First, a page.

Grandma Thursa, I haven’t forgotten about you and someday I will discover your maiden name and connect to the rest of your family. I want to thank you for Grandma Eunice and I hope to find her grave one day as well. Whether I fill in those blanks or not, I love you.

Grandmas, I find each of your lives so amazing. I don’t need to look any further for role models. I’m such a wimp compared to all of you. There are so many things that all of you did that I don’t think I could handle.

  • Spend two weeks on a ship without knowing for sure that we would survive.
  • Move to a new country where I’m not able to keep in contact with family.
  • Go out in the yard and butcher a chicken for supper.
  • Go across the yard to use the outhouse in the middle of winter.

I would love to spend a few days with all of you. Getting some insight into what your lives were like and if you were happy, would be significant to me. Thinking of how we would spend our time together and how much I could learn from you.

  • Quilting, hand-sewing, and darning
  • Hanging sheets on the line to soak up the scent of the sun as they dry.
  • Baking bread and making butter.
  • Most importantly, talking about your lives.

If I could only ask one question of each of you, it would have to be: Why, with a father-in-law, uncle, husband, brother-in-law, and one or two nephews named John; did you name one or two of your sons John as well? Same question for your female children. I don’t want to think that it was a plan to mess with a granddaughter who was researching your lives, but sometimes I wonder.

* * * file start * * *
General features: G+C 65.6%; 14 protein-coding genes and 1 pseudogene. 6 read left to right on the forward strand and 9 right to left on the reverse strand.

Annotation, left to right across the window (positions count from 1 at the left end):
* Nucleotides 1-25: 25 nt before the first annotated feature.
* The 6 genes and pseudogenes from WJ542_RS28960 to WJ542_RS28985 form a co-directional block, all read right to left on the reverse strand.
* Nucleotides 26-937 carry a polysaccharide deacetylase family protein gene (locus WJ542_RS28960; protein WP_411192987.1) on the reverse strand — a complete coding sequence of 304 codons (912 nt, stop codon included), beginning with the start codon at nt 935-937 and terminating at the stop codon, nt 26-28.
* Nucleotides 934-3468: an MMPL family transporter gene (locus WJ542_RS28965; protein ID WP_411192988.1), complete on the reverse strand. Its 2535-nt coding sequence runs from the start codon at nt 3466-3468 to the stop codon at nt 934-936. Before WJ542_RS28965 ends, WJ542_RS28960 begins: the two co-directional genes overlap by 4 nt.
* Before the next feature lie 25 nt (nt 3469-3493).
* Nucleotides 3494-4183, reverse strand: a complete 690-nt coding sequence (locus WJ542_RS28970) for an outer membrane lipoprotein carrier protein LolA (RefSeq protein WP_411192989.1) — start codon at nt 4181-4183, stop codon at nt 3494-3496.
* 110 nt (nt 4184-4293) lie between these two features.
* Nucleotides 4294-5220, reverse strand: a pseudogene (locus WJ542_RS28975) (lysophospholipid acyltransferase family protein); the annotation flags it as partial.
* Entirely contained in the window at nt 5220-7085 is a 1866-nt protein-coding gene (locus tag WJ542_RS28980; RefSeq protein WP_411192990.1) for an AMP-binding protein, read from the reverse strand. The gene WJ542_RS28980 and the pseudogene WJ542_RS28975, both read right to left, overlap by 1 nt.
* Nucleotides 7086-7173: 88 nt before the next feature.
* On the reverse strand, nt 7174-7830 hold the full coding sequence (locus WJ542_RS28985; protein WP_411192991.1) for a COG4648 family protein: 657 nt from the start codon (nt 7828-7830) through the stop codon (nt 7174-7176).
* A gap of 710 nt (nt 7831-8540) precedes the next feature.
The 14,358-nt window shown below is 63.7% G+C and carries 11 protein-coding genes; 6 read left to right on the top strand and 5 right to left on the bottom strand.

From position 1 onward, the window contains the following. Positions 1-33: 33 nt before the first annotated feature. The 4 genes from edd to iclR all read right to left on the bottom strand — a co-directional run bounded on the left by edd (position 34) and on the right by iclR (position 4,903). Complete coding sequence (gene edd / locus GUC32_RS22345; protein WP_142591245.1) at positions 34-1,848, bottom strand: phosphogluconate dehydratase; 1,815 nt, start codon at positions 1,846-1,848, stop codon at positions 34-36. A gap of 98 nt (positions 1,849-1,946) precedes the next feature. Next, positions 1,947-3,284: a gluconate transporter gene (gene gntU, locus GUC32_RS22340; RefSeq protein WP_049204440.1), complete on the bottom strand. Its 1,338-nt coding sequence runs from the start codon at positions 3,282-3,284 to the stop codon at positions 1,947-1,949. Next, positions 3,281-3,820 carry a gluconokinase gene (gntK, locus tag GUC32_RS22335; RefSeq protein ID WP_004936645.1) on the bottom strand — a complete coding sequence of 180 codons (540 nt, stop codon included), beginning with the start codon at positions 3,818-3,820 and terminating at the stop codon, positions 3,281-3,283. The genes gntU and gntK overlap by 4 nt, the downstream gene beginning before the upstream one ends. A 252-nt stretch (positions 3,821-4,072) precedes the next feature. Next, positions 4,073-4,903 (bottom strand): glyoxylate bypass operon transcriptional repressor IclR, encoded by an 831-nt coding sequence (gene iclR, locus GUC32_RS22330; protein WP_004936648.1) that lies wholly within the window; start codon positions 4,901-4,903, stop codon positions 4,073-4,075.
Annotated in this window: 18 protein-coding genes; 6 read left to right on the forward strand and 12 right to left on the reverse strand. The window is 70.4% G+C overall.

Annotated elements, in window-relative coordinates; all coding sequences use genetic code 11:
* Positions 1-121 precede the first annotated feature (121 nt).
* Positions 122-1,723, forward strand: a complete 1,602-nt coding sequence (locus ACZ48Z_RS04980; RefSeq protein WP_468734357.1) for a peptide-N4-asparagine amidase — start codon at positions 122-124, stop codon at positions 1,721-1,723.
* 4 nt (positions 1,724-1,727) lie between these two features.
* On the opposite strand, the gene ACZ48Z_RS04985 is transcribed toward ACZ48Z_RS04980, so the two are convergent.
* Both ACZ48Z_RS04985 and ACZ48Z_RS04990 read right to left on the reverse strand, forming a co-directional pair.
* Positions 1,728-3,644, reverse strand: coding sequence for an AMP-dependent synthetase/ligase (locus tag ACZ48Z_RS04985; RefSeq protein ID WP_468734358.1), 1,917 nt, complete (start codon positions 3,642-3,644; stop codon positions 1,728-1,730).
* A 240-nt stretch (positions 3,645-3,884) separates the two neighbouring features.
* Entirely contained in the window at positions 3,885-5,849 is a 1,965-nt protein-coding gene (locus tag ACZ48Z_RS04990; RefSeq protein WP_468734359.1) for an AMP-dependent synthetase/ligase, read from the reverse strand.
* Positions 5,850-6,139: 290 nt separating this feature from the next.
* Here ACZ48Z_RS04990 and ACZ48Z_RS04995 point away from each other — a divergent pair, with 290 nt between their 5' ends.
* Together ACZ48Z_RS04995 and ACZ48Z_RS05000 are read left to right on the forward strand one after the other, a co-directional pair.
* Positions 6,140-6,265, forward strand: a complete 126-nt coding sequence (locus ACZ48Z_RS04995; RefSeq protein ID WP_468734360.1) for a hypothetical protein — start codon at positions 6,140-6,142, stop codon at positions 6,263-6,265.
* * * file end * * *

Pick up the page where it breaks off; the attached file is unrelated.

My main regret is with record-keeping of the time so focussed on men, it’s hard to find your first names and maiden names. I admit that I have been guilty of directing my research on the male lines more heavily. It’s much easier to trace. However, if two sisters named Mary didn’t both name their daughters Mary, it would be much easier. If I do have one of you currently married to your husband’s cousin, I will sort it out as soon I can.

Before I started learning about you, my history seemed so finite. Now I feel like I know all of you. Somehow I feel more complete and more empowered having roots that go so deep. My tree may bend but with your strength, it will not break.


About the Creator

Yvonne Lovejoy

Writing has always been a part of me. My dream could die with failure or would live on if I never tried. Time for that to change. Follow me https://linktr.ee/YvonneWriting and be sure to click like on any stories you enjoy.